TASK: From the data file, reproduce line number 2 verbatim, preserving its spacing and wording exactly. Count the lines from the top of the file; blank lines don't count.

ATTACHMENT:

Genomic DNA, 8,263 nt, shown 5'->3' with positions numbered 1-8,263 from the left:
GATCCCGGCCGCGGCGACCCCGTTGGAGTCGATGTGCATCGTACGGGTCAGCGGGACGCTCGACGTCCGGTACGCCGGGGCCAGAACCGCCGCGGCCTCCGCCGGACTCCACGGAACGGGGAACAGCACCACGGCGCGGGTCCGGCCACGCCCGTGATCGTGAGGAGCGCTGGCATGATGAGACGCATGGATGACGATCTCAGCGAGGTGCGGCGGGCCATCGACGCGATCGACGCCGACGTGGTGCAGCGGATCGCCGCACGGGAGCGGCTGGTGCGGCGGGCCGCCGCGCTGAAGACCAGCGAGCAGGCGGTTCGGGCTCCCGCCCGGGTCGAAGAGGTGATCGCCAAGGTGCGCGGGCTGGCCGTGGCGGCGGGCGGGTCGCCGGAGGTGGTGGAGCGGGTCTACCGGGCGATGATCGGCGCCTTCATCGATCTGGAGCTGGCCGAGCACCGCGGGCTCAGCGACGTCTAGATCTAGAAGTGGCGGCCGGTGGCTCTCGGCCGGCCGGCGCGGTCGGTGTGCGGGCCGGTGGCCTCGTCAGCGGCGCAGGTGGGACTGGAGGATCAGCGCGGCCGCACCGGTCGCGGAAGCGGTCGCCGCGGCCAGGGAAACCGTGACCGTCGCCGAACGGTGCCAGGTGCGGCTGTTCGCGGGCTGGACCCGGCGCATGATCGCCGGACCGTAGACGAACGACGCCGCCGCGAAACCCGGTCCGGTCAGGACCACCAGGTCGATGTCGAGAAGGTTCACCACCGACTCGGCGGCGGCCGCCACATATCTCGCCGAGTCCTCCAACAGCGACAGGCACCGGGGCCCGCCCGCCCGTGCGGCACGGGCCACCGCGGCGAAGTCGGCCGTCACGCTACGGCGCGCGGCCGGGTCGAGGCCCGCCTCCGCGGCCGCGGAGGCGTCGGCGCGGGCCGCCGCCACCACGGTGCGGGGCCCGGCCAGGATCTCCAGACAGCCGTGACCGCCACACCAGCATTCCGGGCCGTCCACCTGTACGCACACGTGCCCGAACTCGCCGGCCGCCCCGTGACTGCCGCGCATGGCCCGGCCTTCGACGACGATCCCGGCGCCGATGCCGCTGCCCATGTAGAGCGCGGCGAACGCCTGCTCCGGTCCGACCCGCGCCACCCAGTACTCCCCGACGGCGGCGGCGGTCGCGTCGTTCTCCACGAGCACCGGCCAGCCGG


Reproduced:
GATCCCGGCCGCGGCGACCCCGTTGGAGTCGATGTGCATCGTACGGGTCAGCGGGACGCTCGACGTCCGGTACGCCGGGGCCAGAACCGCCGCGGCCTCCGCCGGACTCCACGGAACGGGGAACAGCACCACGGCGCGGGTCCGGCCACGCCCGTGATCGTGAGGAGCGCTGGCATGATGAGACGCATGGATGACGATCTCAGCGAGGTGCGGCGGGCCATCGACGCGATCGACGCCGACGTGGTGCAGCGGATCGCCGCACGGGAGCGGCTGGTGCGGCGGGCCGCCGCGCTGAAGACCAGCGAGCAGGCGGTTCGGGCTCCCGCCCGGGTCGAAGAGGTGATCGCCAAGGTGCGCGGGCTGGCCGTGGCGGCGGGCGGGTCGCCGGAGGTGGTGGAGCGGGTCTACCGGGCGATGATCGGCGCCTTCATCGATCTGGAGCTGGCCGAGCACCGCGGGCTCAGCGACGTCTAGATCTAGAAGTGGCGGCCGGTGGCTCTCGGCCGGCCGGCGCGGTCGGTGTGCGGGCCGGTGGCCTCGTCAGCGGCGCAGGTGGGACTGGAGGATCAGCGCGGCCGCACCGGTCGCGGAAGCGGTCGCCGCGGCCAGGGAAACCGTGACCGTCGCCGAACGGTGCCAGGTGCGGCTGTTCGCGGGCTGGACCCGGCGCATGATCGCCGGACCGTAGACGAACGACGCCGCCGCGAAACCCGGTCCGGTCAGGACCACCAGGTCGATGTCGAGAAGGTTCACCACCGACTCGGCGGCGGCCGCCACATATCTCGCCGAGTCCTCCAACAGCGACAGGCACCGGGGCCCGCCCGCCCGTGCGGCACGGGCCACCGCGGCGAAGTCGGCCGTCACGCTACGGCGCGCGGCCGGGTCGAGGCCCGCCTCCGCGGCCGCGGAGGCGTCGGCGCGGGCCGCCGCCACCACGGTGCGGGGCCCGGCCAGGATCTCCAGACAGCCGTGACCGCCACACCAGCATTCCGGGCCGTCCACCTGTACGCACACGTGCCCGAACTCGCCGGCCGCCCCGTGACTGCCGCGCATGGCCCGGCCTTCGACGACGATCCCGGCGCCGATGCCGCTGCCCATGTAGAGCGCGGCGAACGCCTGCTCCGGTCCGACCCGCGCCACCCAGTACTCCCCGACGGCGGCGGCGGTCGCGTCGTTCTCCACGAGCACCGGCCAGCCGG